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Nana Wilson-Tagoe. Historical Thought and Literary Representation in West Indian Literature. Gainesville: U of Florida P, 1998. 275 pp.

“In the West Indian literary context a book on the relationship between historical thought and literary perception hardly needs to justify itself”. Surely a given, but, much more important, a book this thoughtful and vigorous on the relationship between historical thought and literary perception absolutely does not need to justify itself. In a style at times reminiscent of her lively collaboration with David Dabydeen in A Reader’s Guide to Westindian and Black British Literature, newly revised and reprinted, Nana Wilson-Tagoe traces in the work of several key anglophone West Indian artists imaginative and intellectual processes emerging from literary representations of history, which processes she occasionally refers to as “dialectic.” But since, as she points out in respect to history, “no society occupies the uniquely ironic position that the West Indies occupies,” these processes as aesthetically realized even outstrip in their complexity the ideas inherent in the term “dialectic” by reconfiguring and reconceptualizing opposites simultaneously, presenting history, as she puts it, as both “a nightmare and a challenge.” Her felicitous expression, “the uniquely ironic position that the West Indies occupies,” provides the thrust of her text [End Page 493] consistently in her exploration of the competing states of consciousness, even ideologies, which shape the works she examines. The irony, or perhaps better, the ironies, conditioning historic thought in West Indian English language literature have everything to do with the recognition that the majority populations of African, then subsequently Asian and South Asian origins, lived throughout—in the case of African—three centuries largely without a record, but not without a past. It is in the shadow of someone else’s record, in this case, an Anglo-imperialist one, that these ironies proliferate. In sum, how does one speak of history or historiography in the English language and not think of Macauley or Gibbon?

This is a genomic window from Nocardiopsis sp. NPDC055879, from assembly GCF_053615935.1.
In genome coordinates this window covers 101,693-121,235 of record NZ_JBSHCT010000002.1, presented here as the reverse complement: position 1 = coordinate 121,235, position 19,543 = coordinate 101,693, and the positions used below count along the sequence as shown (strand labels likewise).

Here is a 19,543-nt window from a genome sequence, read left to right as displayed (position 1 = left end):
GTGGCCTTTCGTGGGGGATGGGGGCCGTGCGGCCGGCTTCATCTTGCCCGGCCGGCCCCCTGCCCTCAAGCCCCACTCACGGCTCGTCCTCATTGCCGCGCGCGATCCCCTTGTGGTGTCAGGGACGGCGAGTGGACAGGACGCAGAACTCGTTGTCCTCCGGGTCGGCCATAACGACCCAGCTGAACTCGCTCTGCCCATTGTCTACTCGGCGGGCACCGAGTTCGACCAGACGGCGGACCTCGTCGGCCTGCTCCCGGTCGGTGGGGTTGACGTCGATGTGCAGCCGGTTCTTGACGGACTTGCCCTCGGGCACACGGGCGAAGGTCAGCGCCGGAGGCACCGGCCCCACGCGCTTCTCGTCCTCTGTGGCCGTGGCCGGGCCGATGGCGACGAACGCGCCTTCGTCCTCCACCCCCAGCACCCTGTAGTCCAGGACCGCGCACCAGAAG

This is true certainly for the English-speaking Caribbean, constituted overwhelmingly by these populations, educated willy-nilly under the British system. West Indian fiction and memoir for the past century deal painfully with the realities of education under the empire: schoolbooks filled with snowy battlegrounds and blowing fields of daffodils, providing, presumably, a sense of “home” and the “Mother Country.” In respect to the question of history in the West Indies, or a history of the West Indies, History, as a (largely) triumphant Anglo record, is inextricably a part of consciousness from early education in the islands. This is the nightmare from which no colonial, starting with Joyce, can awaken.

Especially for the writers of the West Indies, beginning with the independence movements of the twentieth century, however, that bad dream could be reread and rewritten. The term “rewritten,” of course, needs immediately to be defined, since the “rewriting” or “revision” of history carries with it in the metropolitan world a heavy, essentially political baggage, suggesting everything nefarious from the doctrinaire to the secret agendum. The rewriting of history in the West Indian context is largely a process of restoration, often the work of memory, sometimes the excavation of those bloodless statistics of bloody activities, the location of a record of the past where conventionally one has never thought to look. The task Wilson-Tagoe has undertaken is to trace that rereading and rewriting, that restoring, as realized and rerealized through the twentieth-century artistic consciousness.

Her opening chapter, “The Scope and Limits of West Indian Historiography,” adumbrates this point: if “West Indian historiography was shaped both by a European historical consciousness and by economic [End Page 494] systems and ideologies in Europe,” it is, therefore, now “within the context of colonial relations and anti-colonial perspectives that the twentieth century historiography of the region can be located.” The issue immediately is not whether this has been remarked before—a curiously metropolitan concern with who is first—which it has, but whether this large idea has been examined to the fullest, which it certainly has not, or quite in this way, which, again, it has not.

Wilson-Tagoe fills a great need in her elegant reading of that rereading and rewriting...

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pp. 493-496
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